Can patients with diabetes be identified in the dental chair?

Adults with diabetes are at higher risk for oral health problems, including tooth decay; periodontal (gum) disease; salivary gland dysfunction; fungal infections; lichen planus and lichenoid reactions (inflammatory skin disease); infection and delayed healing; and taste impairment.

Yet, a recent study by British researchers shows that few diabetics in Warwickshire, England, are aware of the increased risks to their oral health.

A total of 229 diabetic adults completed questionnaires to assess their oral health awareness, oral hygiene and toward their dentist's involvement in diabetes screenings. Investigators found that most (79.8 percent) visited a dentist once or twice a year.

But reports of oral care were more varied. Two-thirds of respondents (67.2 percent) reported brushing at least twice a day but only 15.3 percent flossed each day. Most of the patients surveyed (69.1 percent) reported not receiving any oral health advice related to their diabetes. More than half (53.5 percent) were in favor of dentists offering diabetes screenings.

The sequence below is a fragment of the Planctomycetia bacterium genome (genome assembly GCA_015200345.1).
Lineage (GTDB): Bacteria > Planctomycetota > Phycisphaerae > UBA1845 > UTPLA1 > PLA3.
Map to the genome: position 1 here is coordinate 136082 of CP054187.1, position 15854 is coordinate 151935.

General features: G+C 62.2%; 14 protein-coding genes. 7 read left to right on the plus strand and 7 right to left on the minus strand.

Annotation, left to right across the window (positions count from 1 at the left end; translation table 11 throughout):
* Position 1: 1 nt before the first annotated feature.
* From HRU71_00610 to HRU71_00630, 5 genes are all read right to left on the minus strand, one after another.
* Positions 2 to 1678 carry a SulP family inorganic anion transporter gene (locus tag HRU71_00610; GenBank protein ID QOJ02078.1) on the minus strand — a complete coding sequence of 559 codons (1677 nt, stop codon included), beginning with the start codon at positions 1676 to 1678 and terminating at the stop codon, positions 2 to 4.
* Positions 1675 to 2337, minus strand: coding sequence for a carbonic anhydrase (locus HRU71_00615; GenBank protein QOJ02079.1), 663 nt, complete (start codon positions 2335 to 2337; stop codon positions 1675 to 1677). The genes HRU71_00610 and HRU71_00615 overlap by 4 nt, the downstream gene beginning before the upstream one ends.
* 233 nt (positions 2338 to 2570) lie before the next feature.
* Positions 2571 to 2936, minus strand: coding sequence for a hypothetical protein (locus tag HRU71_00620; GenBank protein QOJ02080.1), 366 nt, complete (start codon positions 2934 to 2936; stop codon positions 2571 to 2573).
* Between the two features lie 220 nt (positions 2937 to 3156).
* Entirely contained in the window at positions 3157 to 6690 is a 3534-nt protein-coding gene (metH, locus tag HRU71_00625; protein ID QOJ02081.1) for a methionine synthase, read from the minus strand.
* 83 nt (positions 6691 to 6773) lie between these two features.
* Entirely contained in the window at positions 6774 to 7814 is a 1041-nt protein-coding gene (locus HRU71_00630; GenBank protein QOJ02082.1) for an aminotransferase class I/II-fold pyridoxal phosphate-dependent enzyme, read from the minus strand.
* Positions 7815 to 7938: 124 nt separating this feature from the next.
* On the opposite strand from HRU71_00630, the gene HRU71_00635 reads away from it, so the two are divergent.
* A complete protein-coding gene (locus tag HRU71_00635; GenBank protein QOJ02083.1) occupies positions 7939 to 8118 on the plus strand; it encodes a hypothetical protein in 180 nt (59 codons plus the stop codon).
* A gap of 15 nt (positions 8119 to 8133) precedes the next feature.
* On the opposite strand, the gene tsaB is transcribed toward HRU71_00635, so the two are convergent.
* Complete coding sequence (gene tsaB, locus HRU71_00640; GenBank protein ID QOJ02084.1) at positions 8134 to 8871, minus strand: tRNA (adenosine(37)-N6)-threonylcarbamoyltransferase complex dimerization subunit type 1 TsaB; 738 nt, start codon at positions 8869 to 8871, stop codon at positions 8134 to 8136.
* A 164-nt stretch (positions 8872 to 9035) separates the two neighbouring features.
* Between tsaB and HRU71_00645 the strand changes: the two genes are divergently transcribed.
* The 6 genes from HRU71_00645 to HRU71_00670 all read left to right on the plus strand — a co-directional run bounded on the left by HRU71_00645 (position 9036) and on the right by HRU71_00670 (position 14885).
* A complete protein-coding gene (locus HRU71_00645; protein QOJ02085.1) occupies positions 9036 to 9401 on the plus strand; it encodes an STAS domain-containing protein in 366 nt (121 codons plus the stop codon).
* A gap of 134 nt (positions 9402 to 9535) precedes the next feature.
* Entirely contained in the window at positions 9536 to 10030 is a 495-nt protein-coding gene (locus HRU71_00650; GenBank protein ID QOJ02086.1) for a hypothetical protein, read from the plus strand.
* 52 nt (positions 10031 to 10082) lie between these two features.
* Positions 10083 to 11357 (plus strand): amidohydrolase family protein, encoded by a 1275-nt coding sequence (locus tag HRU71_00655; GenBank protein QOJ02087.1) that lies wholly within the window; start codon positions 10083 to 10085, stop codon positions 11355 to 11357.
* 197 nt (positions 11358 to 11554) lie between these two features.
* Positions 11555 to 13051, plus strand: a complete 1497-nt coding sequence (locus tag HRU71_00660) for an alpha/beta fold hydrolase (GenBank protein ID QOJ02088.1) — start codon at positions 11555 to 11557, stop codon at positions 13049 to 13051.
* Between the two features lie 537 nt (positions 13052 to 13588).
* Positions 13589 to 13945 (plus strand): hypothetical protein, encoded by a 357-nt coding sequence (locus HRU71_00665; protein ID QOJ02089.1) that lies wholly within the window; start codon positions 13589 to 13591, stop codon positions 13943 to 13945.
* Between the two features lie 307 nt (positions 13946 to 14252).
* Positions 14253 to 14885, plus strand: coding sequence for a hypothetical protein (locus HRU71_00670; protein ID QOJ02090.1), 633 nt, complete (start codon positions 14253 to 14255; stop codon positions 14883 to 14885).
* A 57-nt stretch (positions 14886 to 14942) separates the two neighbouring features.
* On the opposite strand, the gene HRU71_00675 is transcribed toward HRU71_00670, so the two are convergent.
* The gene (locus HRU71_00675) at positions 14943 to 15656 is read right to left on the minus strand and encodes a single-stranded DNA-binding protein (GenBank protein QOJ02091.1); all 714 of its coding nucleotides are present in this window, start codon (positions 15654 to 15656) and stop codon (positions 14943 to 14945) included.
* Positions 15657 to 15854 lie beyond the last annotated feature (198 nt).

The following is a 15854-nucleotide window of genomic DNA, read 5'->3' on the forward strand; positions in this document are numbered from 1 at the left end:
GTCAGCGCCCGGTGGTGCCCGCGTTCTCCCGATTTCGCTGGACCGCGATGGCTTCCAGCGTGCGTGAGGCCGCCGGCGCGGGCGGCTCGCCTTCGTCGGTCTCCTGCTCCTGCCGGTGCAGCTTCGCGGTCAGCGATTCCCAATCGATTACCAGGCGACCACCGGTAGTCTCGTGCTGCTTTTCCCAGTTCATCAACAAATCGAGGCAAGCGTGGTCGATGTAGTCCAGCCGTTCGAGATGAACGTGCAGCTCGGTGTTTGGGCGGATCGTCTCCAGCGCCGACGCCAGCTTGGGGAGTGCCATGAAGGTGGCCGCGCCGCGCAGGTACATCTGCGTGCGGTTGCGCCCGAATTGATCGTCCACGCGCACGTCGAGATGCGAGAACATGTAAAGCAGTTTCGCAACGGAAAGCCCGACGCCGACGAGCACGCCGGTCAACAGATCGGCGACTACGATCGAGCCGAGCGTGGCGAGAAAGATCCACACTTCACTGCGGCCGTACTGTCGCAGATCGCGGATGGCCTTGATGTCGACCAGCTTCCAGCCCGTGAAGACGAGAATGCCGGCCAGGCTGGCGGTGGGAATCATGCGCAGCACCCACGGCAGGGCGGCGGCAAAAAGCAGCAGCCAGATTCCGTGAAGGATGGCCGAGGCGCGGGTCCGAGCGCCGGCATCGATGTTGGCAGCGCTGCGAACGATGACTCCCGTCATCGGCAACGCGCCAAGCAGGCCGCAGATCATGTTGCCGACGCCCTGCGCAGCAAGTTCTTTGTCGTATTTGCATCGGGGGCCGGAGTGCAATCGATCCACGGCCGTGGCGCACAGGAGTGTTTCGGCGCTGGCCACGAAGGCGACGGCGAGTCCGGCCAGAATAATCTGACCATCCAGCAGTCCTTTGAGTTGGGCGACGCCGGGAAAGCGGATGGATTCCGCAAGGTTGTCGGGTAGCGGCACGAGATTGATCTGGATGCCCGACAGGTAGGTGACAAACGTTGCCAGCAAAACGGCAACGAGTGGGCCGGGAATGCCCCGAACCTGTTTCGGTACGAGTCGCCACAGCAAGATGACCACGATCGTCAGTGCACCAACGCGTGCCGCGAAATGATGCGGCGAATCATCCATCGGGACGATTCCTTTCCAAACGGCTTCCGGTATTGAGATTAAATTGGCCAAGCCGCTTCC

Researchers say that since the inflammation caused by gum disease can make diabetes more difficult to control or can increase risks of oral cancer and cardiovascular disease as well as tooth loss and other oral health problems, patients with diabetes could benefit from more oral health care advice and diabetes screenings.

For more information from the ADA on diabetes and oral health, visit (

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